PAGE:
Caddy, sometimes clarified as the Caddy web server, is an open source, a HTTP/2-enabled web server written in Go. It uses the Go standard library for its HTTP functionality.A variety of web site technologies can be served by Caddy, which can also act as a reverse proxy and load balancer.


  • Virtual hosting.
  • Native IPv4 and IPv6 support.
  • Serve static files.
  • Graceful restart/reload
  • Reverse proxy.
  • Load balancing with health checks.
  • FastCGI proxy.

Download Caddy binary file

Execute the following command will download the Caddy binary file and put it in your executable PATH:

curl | bash

Using the command below you can see your binary file path which is by default “/usr/local/bin/caddy”:

which caddy

Preparing the Caddy

As you saw we didn’t install Caddy trough a package so we don’t have any service or configuration files for our web server, In this section we are going to create Caddy configuration files, set their permissions and finally create a service for our web server.

Caddy necessary directories

First of all set the binary file permission to “root” and make it executable with the following commands:

chown root:root /usr/local/bin/caddy
chmod 755 /usr/local/bin/caddy

Execute the following command to permit the Caddy’s binary file to listen on preferred port:

setcap CAP_NET_BIND_SERVICE=+eip /usr/local/bin/caddy

Now we will create the Caddy’s user and group:

groupadd caddy
useradd \
-g caddy \
--home-dir /var/www --no-create-home \
--shell /usr/sbin/nologin \
--system caddy

Create the Caddy main directory and set the proper owner and permission with the commands below:

mkdir /etc/caddy
touch /etc/caddy/Caddyfile
chown -R root:caddy /etc/caddy
chown caddy:caddy /etc/caddy/Caddyfile
chmod 444 /etc/caddy/Caddyfile

Make the SSL directory to store your SSL configurations:

mkdir /etc/ssl/caddy
chown -R caddy:root /etc/ssl/caddy
chmod 770 /etc/ssl/caddy

Create the root directory for Caddy (which you are going to serve your website):

mkdir /var/www

Caddy Service

In this section, we are going to create a “caddy.service” file to get the ability to control our web server.

Create the service file with the command below:

nano /etc/systemd/system/caddy.service

Paste the following script in the file then save and exit:

Description=Caddy HTTP/2 web server
Documentation= systemd-networkd-wait-online.service


; User and group the process will run as.

; Letsencrypt-issued certificates will be written to this directory.

; Always set "-root" to something safe in case it gets forgotten in the Caddyfile.
ExecStart=/usr/local/bin/caddy -log stdout -agree=true -conf=/etc/caddy/Caddyfile -root=/var/tmp
ExecReload=/bin/kill -USR1 $MAINPID

; Limit the number of file descriptors; see `man systemd.exec` for more limit settings.
; Unmodified caddy is not expected to use more than that.

; Use private /tmp and /var/tmp, which are discarded after caddy stops.
; Use a minimal /dev
; Hide /home, /root, and /run/user. Nobody will steal your SSH-keys.
; Make /usr, /boot, /etc and possibly some more folders read-only.
; … except /etc/ssl/caddy, because we want Letsencrypt-certificates there.
;   This merely retains r/w access rights, it does not add any new. Must still be writable on the host!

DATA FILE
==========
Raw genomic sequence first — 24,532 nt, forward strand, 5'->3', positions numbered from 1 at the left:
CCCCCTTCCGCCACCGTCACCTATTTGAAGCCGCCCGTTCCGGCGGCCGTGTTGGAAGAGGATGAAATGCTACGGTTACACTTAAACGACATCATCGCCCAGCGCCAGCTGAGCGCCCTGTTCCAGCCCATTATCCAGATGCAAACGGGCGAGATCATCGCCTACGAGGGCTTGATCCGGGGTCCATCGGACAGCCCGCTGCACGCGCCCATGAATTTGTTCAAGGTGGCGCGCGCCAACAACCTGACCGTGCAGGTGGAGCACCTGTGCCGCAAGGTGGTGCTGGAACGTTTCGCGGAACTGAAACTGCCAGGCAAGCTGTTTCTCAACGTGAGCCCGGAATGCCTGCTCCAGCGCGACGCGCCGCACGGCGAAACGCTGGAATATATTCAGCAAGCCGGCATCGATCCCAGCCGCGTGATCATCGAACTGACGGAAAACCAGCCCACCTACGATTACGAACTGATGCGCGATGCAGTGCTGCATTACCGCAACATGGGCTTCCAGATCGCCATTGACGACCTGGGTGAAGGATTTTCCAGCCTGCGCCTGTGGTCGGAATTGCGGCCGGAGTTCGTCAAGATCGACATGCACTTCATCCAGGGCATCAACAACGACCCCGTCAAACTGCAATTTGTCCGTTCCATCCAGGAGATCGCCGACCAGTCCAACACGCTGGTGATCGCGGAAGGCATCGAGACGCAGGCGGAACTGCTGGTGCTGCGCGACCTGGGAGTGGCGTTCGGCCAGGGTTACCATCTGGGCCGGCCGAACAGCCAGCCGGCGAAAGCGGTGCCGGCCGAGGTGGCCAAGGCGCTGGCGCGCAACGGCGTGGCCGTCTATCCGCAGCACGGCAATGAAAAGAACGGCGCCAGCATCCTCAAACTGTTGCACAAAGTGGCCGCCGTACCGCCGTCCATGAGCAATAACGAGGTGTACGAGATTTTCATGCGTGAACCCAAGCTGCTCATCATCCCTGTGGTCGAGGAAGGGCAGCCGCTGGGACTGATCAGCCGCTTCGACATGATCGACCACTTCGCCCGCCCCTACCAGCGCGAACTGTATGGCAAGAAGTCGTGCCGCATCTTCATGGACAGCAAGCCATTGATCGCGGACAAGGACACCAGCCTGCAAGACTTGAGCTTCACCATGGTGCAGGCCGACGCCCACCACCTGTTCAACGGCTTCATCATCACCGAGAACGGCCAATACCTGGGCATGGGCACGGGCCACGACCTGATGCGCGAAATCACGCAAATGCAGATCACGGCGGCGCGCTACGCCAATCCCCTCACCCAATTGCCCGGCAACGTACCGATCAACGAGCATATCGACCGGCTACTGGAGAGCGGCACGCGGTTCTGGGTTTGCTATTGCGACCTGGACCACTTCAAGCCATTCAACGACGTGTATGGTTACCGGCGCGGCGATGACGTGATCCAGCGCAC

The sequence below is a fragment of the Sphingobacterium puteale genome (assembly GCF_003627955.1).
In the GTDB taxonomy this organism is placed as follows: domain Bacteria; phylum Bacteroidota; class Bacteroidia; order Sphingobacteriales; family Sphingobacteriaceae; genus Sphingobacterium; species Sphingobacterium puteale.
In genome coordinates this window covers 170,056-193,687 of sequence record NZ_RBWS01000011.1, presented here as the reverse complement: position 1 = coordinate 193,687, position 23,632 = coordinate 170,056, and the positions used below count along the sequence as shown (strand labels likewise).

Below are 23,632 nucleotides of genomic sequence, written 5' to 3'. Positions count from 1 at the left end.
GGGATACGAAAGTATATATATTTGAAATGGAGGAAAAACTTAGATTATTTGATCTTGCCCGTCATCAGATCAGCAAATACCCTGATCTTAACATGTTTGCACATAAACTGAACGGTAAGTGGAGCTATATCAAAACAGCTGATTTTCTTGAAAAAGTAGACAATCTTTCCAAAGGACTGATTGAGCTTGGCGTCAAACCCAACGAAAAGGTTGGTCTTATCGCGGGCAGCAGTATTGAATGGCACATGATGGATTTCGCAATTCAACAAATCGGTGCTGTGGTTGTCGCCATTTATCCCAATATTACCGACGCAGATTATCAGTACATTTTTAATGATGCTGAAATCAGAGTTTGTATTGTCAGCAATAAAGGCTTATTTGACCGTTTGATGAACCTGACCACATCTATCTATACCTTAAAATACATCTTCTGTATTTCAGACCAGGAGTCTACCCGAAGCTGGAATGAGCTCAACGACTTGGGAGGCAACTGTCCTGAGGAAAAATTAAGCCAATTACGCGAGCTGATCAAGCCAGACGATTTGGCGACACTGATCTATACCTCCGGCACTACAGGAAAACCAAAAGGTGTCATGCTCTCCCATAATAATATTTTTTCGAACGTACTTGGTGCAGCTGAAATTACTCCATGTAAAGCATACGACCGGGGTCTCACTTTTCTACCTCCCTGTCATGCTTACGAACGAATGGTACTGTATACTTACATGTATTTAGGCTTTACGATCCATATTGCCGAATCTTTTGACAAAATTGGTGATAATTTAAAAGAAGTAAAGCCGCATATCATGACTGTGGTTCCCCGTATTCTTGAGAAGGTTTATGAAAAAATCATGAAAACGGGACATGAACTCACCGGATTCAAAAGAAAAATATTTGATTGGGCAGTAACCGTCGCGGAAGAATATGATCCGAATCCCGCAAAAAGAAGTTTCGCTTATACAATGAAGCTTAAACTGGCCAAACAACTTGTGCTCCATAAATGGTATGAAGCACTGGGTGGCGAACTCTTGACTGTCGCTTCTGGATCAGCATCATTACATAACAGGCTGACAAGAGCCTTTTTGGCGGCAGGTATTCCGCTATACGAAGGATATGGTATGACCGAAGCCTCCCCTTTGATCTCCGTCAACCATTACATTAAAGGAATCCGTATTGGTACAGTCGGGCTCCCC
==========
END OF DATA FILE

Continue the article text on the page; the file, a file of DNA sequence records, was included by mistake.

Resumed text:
; The following additional security directives only work with systemd v229 or later.
; They further restrict privileges that can be gained by Caddy. Uncomment if you like.
; Note that you may have to add capabilities required by any plugins in use.


Set the owner and permissions for the service file:

chown root:root /etc/systemd/system/caddy.service

chmod 644 /etc/systemd/system/caddy.service

Now run the command below to take effect:

systemctl daemon-reload

You can start, stop and enable the Caddy service with the following commands:

systemctl start caddy
systemctl enable caddy
systemctl status caddy

Installing the PHP and PHP-FPM

In order to serve WordPress, you need to have PHP installed but you need a PHP processor for integrating the PHP with your Caddy web server and that’s why we are going to install PHP-FPM as well.

Execute the following command to install PHP and all of the dependencies that you may need for running WordPress:

apt-get install php php-fpm php-xml php-mbstring php-mcrypt php-gd php-curl

After the installation process is finished, start and enable your PHP-FPM service with the following commands:

systemctl start php7.0-fpm
systemctl enable php7.0-fpm

Next, open the PHP-FPM configuration file with your text editor:

nano /etc/php/7.0/fpm/pool.d/www.conf

Find the following lines:

user = www-data
group = www-data

And change them like below:

user = caddy
group = caddy

Go ahead and find the “listen.owner” lines, Uncomment them and change them to look like below:

listen.owner = caddy = caddy
listen.mode = 0660

Find the line that starts with “listen” and changes the value like below:

listen =

Save and Exit.
Restart the PHP-FPM service to take effect:

systemctl restart php7.0-fpm

Open your Caddyfile with a text editor:

nano /etc/caddy/Caddyfile

Paste the following configuration in it:

    tls admin@YOUR_DOMAIN
    root /var/www/
    fastcgi / php
    rewrite {
        if {path} not_match ^\/wp-admin
        to {path} {path}/ /index.php?_url={uri}

Now you can test if your PHP and web server is working together properly.
Create a file named “info.php” in your web server’s root directory:

nano /var/www/info.php

paste the following code into it then save and exit:


Now you can open your browser and see your Domain or your public IP address (e.g. http://IP_DOMAIN/info.php)

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